Arizona Could Pay High Price for Anti-Immigrant Law
NEW YORK, 26 Apr
U.S. immigration experts, law enforcement officials and religious leaders are hitting back at the draconian legislation signed into law in Arizona last week, charging it will subject the state to "staggering potential costs" and vowing to have the law declared unconstitutional in the courts.
In one Arizona county alone, Yuma County, the sheriff estimates that law enforcement agencies would spend between 775,880 and 1,163,820 dollars in processing expenses. Jail costs would run between 21,195,600 and 96,086,720 dollars, and attorney and staff fees between 810,067 and 1,620,134 dollars.
The estimates by Yuma County Sheriff Ralph E. Ogden were produced because there is no state-wide fiscal data yet available on the cost of the legislation's implementation. Sheriff Ogden's estimates were prepared for inclusion in a fact sheet produced in response to similar legislation in 2006.
Yuma County is one of Arizona's 15 counties, with a population of about 200,000. The sheriff's fact sheet also shows that additional detention facilities would have to be built at unknown costs.
These costs do not account for lost revenue such as tax contributions and consumer purchasing, as well as the potentially expensive lawsuits that will likely ensue.
Republican Governor Jan Brewer signed the legislation after a week of rallies and protests by anti- and pro-immigration groups. The new law makes Arizona the first state in the nation to deem it a crime for a person to be an undocumented immigrant.
Several legal challenges to keep the legislation from taking effect are already in the works by the Mexican American Legal and Educational Fund, the American Civil Liberties Union and the National Day Labourer Organising Network.
"Arizona would have the same place in history as South Africa," said Salvador Reza, organiser for the PUENTE movement, which advocates for human rights, comparing the new law to apartheid.
But the passage of the Arizona law may also have ignited new energy and resolve from the pro-immigration reform movement.
President Barack Obama has criticised the Arizona bill, saying it threatens to "undermine basic notions of fairness that we cherish as Americans, as well as the trust between police and our communities that is so crucial to keeping us safe." He called on Congress to enact comprehensive immigration reform.
Sen. John McCain, a Republican of Arizona, has in the past been one of the champions of comprehensive immigration reform. Today, locked in a tight primary challenge from his right wing to win his party's nomination for another term, he has endorsed the new law. Arizona's other senator, Republican John Kyl, has done likewise.
Known as the "Support Our Law Enforcement and Safe Neighbourhood Act", the law would allow police officers to arrest a person based on "reasonable suspicion" that he or she is an undocumented immigrant. Police departments could face lawsuits by individuals who believe they are not enforcing the law.
A coalition of businesses and religious leaders has warned that the impact of the new measure could severely damage Arizona's economy.
The new law "is tearing our state into two. It humiliates us into the eyes of America and threatens our economic recovery," said Phoenix Mayor Phil Gordon.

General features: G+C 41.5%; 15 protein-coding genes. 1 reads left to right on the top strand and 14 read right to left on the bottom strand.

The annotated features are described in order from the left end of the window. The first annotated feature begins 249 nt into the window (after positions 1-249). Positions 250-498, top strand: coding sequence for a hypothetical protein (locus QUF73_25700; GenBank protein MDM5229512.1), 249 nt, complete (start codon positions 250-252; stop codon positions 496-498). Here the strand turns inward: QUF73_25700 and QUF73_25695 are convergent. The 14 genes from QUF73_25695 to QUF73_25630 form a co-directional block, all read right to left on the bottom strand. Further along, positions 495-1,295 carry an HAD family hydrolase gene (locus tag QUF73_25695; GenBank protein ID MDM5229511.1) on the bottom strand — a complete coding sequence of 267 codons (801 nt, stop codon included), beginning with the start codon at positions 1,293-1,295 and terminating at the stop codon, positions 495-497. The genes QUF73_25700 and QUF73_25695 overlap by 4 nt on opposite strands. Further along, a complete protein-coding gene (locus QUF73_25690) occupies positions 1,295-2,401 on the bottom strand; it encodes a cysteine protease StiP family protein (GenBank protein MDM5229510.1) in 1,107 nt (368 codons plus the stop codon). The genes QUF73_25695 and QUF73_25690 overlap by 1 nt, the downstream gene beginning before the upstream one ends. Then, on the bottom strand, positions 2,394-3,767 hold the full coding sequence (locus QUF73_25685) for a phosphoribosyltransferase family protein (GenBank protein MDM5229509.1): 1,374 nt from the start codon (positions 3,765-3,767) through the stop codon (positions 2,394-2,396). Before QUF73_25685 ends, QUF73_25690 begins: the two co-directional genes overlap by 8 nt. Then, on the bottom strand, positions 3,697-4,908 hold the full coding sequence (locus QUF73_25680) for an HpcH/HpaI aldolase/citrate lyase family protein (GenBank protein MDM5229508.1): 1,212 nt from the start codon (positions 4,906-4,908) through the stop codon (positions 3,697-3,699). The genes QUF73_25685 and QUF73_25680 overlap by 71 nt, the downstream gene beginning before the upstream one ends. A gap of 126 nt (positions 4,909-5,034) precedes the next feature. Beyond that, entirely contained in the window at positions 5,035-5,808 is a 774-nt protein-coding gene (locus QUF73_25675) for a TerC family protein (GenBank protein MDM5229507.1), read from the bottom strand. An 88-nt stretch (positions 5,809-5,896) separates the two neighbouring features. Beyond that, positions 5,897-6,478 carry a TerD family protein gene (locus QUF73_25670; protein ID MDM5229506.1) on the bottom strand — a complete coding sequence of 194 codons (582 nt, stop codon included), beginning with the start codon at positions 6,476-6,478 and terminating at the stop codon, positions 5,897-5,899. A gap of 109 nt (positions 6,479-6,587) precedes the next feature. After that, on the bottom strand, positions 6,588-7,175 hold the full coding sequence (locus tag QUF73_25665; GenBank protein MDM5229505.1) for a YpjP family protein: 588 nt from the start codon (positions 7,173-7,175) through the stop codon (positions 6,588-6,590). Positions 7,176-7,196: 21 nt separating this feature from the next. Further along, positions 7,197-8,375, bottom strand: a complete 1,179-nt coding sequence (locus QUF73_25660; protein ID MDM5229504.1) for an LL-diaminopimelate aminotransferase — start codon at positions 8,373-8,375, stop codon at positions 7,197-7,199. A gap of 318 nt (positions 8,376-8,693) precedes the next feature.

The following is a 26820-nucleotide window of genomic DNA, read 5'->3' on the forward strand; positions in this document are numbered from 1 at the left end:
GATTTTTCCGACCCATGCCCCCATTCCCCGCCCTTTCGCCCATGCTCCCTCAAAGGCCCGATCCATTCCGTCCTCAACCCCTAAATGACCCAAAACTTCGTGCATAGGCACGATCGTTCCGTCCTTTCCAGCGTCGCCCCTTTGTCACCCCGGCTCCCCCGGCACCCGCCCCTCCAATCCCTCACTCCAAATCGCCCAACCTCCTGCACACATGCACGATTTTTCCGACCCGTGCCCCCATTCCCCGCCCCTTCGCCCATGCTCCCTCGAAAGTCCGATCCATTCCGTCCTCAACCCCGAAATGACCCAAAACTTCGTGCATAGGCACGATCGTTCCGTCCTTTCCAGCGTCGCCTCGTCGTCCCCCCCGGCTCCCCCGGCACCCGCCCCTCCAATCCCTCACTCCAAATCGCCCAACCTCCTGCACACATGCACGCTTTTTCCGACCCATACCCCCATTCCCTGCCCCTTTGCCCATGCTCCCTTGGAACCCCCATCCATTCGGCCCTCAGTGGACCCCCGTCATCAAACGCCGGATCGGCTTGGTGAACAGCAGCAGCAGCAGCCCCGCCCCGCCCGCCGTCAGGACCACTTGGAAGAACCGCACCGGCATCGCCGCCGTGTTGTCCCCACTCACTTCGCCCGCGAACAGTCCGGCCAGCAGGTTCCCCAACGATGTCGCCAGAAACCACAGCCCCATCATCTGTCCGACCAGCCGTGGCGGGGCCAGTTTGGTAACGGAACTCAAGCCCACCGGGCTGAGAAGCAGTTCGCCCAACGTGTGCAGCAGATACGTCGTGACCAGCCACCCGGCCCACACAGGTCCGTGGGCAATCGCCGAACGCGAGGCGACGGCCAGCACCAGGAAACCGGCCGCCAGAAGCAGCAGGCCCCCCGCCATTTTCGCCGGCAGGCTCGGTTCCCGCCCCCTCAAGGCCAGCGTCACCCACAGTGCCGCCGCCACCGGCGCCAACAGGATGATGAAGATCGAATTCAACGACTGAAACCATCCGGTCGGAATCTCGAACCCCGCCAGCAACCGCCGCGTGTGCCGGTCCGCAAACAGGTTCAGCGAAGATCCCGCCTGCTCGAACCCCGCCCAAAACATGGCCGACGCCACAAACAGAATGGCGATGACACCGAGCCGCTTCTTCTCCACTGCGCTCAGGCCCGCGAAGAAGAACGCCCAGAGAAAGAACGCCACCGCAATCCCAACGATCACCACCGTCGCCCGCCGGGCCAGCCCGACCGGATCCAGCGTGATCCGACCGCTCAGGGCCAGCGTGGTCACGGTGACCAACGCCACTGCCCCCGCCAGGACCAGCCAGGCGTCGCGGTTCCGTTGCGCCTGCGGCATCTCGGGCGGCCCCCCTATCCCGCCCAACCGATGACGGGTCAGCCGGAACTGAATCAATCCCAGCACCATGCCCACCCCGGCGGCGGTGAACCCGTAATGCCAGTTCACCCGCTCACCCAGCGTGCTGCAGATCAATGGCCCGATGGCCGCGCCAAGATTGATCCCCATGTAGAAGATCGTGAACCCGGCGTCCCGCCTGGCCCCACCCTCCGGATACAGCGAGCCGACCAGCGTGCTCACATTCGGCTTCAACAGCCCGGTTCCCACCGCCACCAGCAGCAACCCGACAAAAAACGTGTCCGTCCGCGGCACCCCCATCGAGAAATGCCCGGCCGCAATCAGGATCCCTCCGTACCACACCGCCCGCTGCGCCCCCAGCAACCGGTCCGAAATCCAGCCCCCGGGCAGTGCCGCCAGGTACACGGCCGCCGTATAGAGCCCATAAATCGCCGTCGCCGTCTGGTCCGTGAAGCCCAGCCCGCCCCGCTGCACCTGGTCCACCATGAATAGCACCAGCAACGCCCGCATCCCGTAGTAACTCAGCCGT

State Sen. Russell Pearce, a Republican from Mesa, the author of the bill, said the legislation would have the opposite effect. He believes the new legislation will lead immigrants to leave Arizona, causing the state to save money in services it currently provides to the children of undocumented immigrants at schools and hospitals. He has said that states have to take the matter into their own hands in absence of federal enforcement.
The recent death of a rancher on the border connected to violence in the area gave momentum to passage of the new law.
As the Arizona governor signed the bill into law, the national and Arizona faith community condemned it as "an affront to moral conscience that will divide families and communities."
"The inhumane legislation demonstrates the urgent need for national political leadership to pass comprehensive immigration reform," said a coalition of a dozen leaders from evangelical, mainline Protestant, Catholic, and Jewish religions representing millions of U.S. citizens.
The legislation was also condemned by the American-Arab Anti-Discrimination Committee.
Rev. Jim Wallis, president and CEO of The Sojourners, said, "The law signed today by Arizona Gov. Brewer is a social and racial sin, and should be denounced as such by people of faith and conscience across the nation. It is not just about Arizona, but about all of us, and about what kind of country we want to be."
"This law will make it illegal to love your neighbour in Arizona, and will force us to disobey Jesus and his gospel. We will not comply," he added.
And Rev. Jan Flaaten, executive director of the Arizona Ecumenical Council, said, "All the religious leaders of Arizona know and understand that this law will not solve the issue of crime along the border or in our state, but it will demonise anyone who looks suspiciously like an undocumented person, leading to inevitable racial profiling."
"Our religious traditions ask us to treat people with dignity and respect, and we look for a more enlightened and hopeful way of working with the undocumented people who live alongside us," he added.